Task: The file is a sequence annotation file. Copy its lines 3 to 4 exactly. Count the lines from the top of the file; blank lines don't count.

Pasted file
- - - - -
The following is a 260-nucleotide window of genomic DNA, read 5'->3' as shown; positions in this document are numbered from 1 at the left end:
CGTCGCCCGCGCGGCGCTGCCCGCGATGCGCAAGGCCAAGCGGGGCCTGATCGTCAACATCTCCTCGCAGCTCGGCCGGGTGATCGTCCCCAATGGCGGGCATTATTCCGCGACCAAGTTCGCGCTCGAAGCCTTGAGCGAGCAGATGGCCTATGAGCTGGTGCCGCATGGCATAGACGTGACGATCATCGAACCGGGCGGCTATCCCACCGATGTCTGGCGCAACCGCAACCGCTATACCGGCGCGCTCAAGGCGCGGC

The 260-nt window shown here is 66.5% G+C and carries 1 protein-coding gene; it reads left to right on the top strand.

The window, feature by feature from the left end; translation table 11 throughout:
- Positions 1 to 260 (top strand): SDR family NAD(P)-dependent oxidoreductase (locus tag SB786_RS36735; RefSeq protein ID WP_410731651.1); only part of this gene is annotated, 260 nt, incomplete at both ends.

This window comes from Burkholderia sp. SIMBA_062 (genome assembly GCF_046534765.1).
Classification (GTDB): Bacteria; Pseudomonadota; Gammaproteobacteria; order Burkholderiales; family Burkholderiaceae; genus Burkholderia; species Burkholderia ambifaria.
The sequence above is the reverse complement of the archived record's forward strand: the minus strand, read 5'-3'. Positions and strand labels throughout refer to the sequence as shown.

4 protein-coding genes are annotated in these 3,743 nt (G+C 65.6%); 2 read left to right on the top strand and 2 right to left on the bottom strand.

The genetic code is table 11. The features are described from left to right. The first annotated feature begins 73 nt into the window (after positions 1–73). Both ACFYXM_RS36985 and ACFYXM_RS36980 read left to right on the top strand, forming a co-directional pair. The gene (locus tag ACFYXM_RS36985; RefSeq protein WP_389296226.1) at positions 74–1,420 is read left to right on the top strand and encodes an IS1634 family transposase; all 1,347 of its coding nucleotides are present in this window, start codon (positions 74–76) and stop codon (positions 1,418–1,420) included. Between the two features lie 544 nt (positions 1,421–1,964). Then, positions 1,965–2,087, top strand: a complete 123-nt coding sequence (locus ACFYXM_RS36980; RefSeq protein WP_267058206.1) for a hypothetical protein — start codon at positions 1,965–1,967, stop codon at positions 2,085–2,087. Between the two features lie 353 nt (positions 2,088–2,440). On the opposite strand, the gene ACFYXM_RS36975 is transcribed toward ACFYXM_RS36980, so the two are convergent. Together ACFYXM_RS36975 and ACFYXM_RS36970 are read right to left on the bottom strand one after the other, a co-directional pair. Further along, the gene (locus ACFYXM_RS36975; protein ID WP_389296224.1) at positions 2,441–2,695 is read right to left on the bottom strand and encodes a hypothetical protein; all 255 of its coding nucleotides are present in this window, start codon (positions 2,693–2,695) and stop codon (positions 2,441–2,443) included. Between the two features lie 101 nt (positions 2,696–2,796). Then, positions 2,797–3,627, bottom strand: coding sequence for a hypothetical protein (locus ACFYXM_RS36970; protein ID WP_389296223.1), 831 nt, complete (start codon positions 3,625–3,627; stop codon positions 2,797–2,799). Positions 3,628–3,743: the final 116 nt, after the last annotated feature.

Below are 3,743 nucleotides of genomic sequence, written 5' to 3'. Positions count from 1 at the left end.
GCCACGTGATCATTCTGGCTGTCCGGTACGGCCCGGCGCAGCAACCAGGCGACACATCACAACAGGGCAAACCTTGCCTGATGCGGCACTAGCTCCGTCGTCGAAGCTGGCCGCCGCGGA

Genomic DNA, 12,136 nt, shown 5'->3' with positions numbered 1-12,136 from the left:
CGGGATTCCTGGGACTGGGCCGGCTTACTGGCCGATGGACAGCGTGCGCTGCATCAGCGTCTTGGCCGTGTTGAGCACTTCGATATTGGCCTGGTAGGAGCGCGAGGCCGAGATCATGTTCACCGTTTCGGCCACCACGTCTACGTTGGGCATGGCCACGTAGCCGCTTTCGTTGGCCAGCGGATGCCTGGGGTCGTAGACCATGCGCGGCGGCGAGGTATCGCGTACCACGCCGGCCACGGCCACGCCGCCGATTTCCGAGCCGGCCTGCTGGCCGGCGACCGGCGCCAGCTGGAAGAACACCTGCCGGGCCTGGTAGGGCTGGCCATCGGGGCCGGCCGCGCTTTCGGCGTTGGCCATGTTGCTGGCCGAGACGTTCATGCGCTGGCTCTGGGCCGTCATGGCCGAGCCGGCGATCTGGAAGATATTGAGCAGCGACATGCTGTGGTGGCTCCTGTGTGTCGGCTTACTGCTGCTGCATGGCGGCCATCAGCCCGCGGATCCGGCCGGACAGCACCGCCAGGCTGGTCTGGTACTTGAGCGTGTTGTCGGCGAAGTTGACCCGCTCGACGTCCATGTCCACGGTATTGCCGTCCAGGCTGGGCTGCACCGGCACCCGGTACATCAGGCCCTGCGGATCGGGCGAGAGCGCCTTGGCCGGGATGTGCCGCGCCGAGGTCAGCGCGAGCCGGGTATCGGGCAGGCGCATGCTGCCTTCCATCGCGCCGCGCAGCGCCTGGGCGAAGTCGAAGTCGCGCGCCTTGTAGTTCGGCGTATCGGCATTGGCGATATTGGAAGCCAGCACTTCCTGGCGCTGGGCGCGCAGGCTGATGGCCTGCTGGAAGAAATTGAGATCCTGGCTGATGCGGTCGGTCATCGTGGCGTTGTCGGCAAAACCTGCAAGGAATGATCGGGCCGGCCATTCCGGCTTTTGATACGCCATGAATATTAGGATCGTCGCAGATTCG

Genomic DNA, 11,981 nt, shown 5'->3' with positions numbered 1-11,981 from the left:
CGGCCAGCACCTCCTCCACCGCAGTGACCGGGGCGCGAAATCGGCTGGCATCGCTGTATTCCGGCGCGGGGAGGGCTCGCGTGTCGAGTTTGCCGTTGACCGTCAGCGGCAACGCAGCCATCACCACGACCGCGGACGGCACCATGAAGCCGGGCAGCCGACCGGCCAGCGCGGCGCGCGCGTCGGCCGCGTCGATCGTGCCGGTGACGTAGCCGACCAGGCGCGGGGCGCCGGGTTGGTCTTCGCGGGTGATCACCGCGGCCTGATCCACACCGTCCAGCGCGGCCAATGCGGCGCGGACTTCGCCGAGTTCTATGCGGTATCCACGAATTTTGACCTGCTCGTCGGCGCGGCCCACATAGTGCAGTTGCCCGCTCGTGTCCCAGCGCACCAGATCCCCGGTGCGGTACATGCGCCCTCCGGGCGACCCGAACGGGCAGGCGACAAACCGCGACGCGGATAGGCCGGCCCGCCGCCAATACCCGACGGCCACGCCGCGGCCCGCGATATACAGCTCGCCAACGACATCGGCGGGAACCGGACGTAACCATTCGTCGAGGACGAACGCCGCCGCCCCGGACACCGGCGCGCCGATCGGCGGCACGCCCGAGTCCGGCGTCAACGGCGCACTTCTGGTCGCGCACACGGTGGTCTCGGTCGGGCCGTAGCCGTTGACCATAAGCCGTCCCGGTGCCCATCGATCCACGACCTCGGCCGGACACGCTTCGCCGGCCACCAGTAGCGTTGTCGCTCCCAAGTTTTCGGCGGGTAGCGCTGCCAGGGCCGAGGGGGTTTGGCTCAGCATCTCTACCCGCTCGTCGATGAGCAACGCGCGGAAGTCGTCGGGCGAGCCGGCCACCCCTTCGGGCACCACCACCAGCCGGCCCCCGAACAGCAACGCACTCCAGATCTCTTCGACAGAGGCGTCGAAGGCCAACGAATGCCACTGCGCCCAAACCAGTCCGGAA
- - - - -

The 260-nt window shown here is 66.5% G+C and carries 1 protein-coding gene; it reads left to right on the top strand.

The window, feature by feature from the left end; translation table 11 throughout: